A joint project of the Commissioners of the Supreme Court (in the Right to Food case), Planning Commission and Action Aid India and implemented in 3 poorest districts (Banda in UP, Palamu in Jharkhand and East Champaran in Bihar) in partnership with Local Administrations and community-based organisations (CBO) of the poor, to develop models of effective programme delivery for the poorest and most excluded, that could be scaled up nationally.    

Specifically, the effort is to see how food security programmes, as well as those for livelihood security, pensions, and rights to forest, agriculture and homestead land, among others, can be delivered effectively. We hope findings of the research, from the three sites, when compared between themselves will provide lessons to help us overcome nationally, legal, structural and procedural constraints, as well as those to capacity and attitudes, to enable better delivery for excluded communities.

The rationale for project is the persistence of poverty and deprivation, especially amongst certain groups and communities, and our inability to deliver on the mantra of ‘inclusive development’ for them. We believe this is as much on account of ‘social exclusion’, as of poor resources and management capacity, among others. We also believe that the solution must be sought through providing greater spaces for the poor in decision making processes affecting their lives.

The project, accordingly, is set up to focus directly on results for the most excluded sections – typically dalits, adivasis, poor Muslims, and the destitute among them. And it seeks to bring poor’s voices centre-stage by enabling close collaboration between local administrations and CBOs of the poor, to plan and deliver results. A change in approach and attitudes among duty bearers, then, is as much the goal, as more technical concerns of performance management and capacity building. Our partner CBOs are: Samajik Shodh Evam Vikas Kendra in East Champaran, Vikas Sahyog Kendra in Palamu and Vidhya Dham Samiti in Banda.  The action research methodology allows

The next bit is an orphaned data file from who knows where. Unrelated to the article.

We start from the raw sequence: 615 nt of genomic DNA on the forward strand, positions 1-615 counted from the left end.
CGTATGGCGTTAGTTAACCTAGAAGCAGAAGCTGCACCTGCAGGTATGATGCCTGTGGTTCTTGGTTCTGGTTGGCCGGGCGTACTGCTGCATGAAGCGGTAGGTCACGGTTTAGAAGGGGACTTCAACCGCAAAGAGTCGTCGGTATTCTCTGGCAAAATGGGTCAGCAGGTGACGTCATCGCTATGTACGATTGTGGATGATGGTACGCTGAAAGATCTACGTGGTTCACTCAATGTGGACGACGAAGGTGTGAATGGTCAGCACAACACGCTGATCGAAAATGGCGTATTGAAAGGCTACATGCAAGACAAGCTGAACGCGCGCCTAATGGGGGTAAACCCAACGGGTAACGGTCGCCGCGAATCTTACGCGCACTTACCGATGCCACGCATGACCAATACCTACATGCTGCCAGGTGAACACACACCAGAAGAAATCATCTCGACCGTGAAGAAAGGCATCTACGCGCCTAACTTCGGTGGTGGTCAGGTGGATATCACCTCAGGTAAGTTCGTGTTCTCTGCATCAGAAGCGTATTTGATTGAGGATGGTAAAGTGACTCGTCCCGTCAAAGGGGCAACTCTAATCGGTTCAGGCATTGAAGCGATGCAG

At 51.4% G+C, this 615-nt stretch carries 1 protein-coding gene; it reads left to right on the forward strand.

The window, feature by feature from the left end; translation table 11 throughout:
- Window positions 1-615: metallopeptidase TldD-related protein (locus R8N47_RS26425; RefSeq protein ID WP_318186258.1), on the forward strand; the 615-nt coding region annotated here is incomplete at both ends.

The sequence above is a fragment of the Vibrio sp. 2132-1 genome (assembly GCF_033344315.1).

The use of action research methodology facilitates ‘learning by doing’. Specific activities envisaged, include: (i) establishing local administration – CBO collaborations, (ii) a baseline survey on wellbeing and programme performance, (iii) diagnostics on barriers to delivery,  (iv) village-level planning, (v) reform of policies, structures, and processes, (v) and capacity building of state and society actors for better results, all done collaboratively, (vi) whilst parallelly observing and documenting the change process, to draw lessons from.

While the work is designed to be participatory throughout, to enable poor people’s voices to drive the model-building, it also benefits from expert inputs, as guides, so the analyses and reform ideas draw on mistakes and successes of similar change efforts elsewhere. Particularly relevant here are diagnostics on systems, processes, capacities and practices on (i)  Budgets and Financial Management, (ii) Planning and managing, (iii) monitoring and evaluation, including community monitoring, (iv) grievance redressal, and (v) accountability.

The year- long project was launched in December 2012, and is currently at the stage of conducting baseline surveys and diagnostics in the three districts.  



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